Please use this identifier to cite or link to this item:
|Title:||Faster verification of RTL-specified systems via decomposition and constraint extension|
|Authors:||Andrei, Ş. |
|Citation:||Andrei, Ş., Cheng, A.M.K. (2006). Faster verification of RTL-specified systems via decomposition and constraint extension. Proceedings - Real-Time Systems Symposium : 67-76. ScholarBank@NUS Repository. https://doi.org/10.1109/RTSS.2006.23|
|Abstract:||Embedded and real-time systems are increasingly common and complex, requiring formal specification and verification in order to guarantee their satisfaction of desirable safety and timing requirements. Real-Time Logic (RTL) has been used to capture both the specification of a real-time system and the desirable safety assertions with respect to this system specification. A verification procedure then determines whether the safety assertions hold with respect to the system specification. However, the satisfiability problem for RTL, as well as for other first-order logics, is undecidable. Consequently, efforts have been focused on identifying non-trivial classes of formulas sufficiently practical for describing industrial real-time systems for which the verification and debugging can be done via efficient heuristics. One such class of formulas is the so-called path RTL. The first contribution of this paper is to extend the existing path RTL class without sacrificing the time complexity of the traditional path RTL heuristic for verification. This implies that we can specify and verify real-time systems, which we were unable to do using the existing path RTL, in the extended path RTL. For real-time systems with large specifications, there is a lot of room for improvement in the algorithms used for verification and debugging. The second contribution of this paper is an efficient method to perform verification and debugging of real-time systems specifications using decomposition techniques. Our idea is to decompose the constraint graph, used in existing approaches, into independent subgraphs so that it is no longer necessary to analyze the entire specification at once, but rather its individual and smaller components. We have implemented this method in the Java-based DEVA-RTL tool and tested it on several industrial real-time systems. © 2006 IEEE.|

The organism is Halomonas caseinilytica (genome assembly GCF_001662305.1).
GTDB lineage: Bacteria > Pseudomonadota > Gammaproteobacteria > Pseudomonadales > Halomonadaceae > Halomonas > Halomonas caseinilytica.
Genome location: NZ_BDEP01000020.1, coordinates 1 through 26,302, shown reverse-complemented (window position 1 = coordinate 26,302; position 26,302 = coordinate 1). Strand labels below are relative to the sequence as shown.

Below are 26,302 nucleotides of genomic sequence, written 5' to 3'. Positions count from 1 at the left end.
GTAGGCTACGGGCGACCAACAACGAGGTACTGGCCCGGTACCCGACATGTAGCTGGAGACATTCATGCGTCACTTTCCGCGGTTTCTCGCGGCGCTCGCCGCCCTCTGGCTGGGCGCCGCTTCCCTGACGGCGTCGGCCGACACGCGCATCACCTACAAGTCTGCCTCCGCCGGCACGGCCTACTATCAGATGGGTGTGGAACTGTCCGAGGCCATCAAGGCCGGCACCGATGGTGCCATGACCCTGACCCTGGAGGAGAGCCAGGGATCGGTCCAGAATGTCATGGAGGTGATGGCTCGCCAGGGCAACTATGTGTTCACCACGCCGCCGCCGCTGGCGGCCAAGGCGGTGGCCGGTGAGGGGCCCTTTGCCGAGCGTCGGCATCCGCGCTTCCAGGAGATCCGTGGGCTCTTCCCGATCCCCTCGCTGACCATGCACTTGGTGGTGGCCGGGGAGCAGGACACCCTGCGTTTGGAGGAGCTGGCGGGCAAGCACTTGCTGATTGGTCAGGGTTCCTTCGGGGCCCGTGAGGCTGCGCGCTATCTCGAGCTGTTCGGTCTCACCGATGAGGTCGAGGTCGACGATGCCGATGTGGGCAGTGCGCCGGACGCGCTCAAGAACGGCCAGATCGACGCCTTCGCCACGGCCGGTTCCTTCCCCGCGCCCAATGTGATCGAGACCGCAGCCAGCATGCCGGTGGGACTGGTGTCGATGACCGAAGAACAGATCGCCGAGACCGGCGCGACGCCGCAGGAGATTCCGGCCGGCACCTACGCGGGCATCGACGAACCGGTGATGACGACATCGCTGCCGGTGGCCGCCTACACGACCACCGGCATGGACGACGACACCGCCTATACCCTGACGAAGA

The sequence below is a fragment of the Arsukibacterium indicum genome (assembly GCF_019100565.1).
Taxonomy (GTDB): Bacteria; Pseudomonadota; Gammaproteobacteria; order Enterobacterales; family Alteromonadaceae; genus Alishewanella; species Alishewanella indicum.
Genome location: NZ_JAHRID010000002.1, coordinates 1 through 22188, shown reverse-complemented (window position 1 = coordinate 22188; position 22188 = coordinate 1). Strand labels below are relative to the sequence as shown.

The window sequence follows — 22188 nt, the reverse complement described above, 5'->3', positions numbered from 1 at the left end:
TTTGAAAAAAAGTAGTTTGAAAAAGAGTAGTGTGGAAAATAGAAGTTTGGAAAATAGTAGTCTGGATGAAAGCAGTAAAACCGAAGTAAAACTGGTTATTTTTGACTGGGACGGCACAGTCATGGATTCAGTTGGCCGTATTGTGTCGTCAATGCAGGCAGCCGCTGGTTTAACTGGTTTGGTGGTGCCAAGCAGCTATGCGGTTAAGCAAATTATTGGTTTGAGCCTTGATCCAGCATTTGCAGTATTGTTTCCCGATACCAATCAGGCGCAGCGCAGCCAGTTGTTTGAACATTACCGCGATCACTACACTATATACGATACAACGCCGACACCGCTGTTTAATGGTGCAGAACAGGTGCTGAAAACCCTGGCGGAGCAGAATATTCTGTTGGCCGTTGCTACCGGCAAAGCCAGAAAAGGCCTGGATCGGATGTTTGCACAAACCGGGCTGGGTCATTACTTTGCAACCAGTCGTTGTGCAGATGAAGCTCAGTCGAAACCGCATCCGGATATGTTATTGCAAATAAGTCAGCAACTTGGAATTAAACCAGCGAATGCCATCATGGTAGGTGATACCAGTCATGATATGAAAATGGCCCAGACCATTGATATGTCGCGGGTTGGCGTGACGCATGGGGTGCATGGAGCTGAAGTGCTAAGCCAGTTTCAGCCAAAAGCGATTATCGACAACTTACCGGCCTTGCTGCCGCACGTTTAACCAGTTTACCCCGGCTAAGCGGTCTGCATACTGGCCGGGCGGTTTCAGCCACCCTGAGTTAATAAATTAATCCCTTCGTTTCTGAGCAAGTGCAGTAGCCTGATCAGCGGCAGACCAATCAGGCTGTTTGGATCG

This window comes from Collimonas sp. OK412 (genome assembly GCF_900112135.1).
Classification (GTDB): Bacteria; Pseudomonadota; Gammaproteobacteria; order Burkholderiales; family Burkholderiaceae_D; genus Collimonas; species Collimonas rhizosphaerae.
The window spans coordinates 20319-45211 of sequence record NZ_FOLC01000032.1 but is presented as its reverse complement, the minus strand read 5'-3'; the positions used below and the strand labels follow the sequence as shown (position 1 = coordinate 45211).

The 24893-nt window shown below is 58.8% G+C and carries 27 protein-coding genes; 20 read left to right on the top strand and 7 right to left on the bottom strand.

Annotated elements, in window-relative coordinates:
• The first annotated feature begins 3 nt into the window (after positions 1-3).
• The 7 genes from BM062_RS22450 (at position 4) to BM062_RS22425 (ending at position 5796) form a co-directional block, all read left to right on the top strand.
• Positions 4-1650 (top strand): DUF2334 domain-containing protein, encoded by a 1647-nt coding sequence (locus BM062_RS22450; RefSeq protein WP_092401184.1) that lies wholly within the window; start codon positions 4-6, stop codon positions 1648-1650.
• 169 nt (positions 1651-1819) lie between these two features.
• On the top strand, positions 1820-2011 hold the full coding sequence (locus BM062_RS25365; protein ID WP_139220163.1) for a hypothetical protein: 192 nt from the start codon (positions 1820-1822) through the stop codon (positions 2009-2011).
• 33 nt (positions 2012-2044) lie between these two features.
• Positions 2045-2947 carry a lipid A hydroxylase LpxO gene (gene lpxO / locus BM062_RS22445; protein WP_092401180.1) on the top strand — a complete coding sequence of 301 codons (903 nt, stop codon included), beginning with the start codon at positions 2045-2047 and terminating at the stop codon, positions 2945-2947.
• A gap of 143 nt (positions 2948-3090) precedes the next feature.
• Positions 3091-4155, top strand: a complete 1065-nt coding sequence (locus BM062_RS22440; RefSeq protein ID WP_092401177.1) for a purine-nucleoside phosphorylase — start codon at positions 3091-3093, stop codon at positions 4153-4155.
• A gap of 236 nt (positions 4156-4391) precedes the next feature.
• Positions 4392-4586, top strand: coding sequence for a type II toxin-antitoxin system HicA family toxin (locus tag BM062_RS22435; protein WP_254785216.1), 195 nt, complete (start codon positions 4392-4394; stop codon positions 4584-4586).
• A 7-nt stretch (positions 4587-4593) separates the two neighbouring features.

|Source Title:||Proceedings - Real-Time Systems Symposium|
|Appears in Collections:||Staff Publications|
Show full item record
Files in This Item:
There are no files associated with this item.
checked on Aug 15, 2018
WEB OF SCIENCETM
checked on Aug 15, 2018
checked on Jul 27, 2018
Items in DSpace are protected by copyright, with all rights reserved, unless otherwise indicated.